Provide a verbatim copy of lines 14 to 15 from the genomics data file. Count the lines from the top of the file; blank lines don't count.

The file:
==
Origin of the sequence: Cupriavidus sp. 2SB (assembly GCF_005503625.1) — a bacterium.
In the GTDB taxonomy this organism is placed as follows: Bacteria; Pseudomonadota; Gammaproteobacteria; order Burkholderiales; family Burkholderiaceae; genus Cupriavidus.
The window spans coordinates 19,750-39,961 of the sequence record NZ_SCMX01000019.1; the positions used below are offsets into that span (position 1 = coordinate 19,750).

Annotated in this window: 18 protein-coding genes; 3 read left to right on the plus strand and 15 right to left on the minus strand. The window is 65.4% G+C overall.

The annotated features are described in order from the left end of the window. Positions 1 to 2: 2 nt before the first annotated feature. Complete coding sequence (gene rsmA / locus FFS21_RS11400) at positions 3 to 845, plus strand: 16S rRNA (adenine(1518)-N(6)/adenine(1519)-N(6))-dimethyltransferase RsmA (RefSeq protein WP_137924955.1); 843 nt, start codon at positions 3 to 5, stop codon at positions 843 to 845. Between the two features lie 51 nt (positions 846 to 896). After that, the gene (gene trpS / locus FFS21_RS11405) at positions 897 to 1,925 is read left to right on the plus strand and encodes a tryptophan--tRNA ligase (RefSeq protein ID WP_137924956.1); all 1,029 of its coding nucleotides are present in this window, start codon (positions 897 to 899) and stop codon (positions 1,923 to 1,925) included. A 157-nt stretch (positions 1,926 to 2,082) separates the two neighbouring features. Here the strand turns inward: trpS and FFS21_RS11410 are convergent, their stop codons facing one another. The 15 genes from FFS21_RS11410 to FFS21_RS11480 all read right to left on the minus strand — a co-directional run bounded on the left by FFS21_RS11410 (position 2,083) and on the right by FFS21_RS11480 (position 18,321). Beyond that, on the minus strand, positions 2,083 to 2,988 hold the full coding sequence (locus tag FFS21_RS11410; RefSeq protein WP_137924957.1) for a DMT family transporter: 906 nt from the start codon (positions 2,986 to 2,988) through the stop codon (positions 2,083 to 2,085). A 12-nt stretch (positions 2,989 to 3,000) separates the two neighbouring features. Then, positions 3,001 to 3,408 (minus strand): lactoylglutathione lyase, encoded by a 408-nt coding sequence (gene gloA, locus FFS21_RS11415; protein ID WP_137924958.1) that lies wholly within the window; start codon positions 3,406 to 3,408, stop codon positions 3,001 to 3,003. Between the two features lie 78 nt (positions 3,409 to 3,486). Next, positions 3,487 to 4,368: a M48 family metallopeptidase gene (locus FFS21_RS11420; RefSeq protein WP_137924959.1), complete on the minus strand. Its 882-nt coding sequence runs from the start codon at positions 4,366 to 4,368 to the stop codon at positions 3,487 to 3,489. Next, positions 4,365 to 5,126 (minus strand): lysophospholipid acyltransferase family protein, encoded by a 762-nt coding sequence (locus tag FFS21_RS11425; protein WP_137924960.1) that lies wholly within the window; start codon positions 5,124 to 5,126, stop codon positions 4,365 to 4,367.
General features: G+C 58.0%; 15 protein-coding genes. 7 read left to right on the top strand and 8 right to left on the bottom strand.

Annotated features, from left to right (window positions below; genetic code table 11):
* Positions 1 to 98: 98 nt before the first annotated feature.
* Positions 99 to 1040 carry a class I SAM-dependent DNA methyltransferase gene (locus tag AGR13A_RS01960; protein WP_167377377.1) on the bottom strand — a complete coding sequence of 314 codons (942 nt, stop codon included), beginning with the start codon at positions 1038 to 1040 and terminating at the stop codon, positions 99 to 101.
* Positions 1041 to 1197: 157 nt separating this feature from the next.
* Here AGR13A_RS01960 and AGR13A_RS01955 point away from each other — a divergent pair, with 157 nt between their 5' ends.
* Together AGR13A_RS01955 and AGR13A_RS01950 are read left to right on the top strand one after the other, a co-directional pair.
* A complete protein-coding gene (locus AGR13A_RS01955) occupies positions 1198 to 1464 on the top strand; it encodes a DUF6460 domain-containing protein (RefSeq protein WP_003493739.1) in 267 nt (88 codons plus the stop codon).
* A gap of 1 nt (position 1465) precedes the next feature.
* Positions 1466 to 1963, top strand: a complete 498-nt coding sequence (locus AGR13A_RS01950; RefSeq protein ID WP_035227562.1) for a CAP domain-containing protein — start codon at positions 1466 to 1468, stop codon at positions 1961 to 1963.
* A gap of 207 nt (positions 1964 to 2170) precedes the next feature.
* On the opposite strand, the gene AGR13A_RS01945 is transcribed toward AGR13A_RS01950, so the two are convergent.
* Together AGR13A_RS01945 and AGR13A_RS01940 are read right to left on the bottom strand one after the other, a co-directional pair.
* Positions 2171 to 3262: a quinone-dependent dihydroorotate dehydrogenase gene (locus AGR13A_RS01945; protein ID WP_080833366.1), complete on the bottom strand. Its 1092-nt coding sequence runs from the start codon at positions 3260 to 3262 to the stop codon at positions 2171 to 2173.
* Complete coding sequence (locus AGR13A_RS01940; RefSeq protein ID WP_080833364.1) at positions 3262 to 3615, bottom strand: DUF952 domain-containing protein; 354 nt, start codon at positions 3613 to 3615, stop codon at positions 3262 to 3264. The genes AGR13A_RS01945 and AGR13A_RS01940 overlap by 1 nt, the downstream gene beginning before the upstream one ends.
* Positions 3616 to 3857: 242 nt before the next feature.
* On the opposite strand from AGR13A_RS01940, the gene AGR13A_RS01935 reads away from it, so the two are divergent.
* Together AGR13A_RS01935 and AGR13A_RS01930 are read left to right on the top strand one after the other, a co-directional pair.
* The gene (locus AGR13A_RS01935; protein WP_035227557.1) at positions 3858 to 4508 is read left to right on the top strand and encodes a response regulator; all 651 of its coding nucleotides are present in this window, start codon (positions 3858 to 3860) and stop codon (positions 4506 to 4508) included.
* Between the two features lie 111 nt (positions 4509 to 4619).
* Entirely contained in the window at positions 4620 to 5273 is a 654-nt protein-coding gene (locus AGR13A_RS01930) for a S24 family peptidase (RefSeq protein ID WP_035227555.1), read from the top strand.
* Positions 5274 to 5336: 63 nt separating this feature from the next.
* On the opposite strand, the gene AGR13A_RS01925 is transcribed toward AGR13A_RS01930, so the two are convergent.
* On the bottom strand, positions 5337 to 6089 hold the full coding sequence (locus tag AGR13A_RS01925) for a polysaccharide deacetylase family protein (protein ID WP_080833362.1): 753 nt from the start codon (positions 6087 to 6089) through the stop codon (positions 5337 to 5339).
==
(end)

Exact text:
* A gap of 1 nt (position 1465) precedes the next feature.
* Positions 1466 to 1963, top strand: a complete 498-nt coding sequence (locus AGR13A_RS01950; RefSeq protein ID WP_035227562.1) for a CAP domain-containing protein — start codon at positions 1466 to 1468, stop codon at positions 1961 to 1963.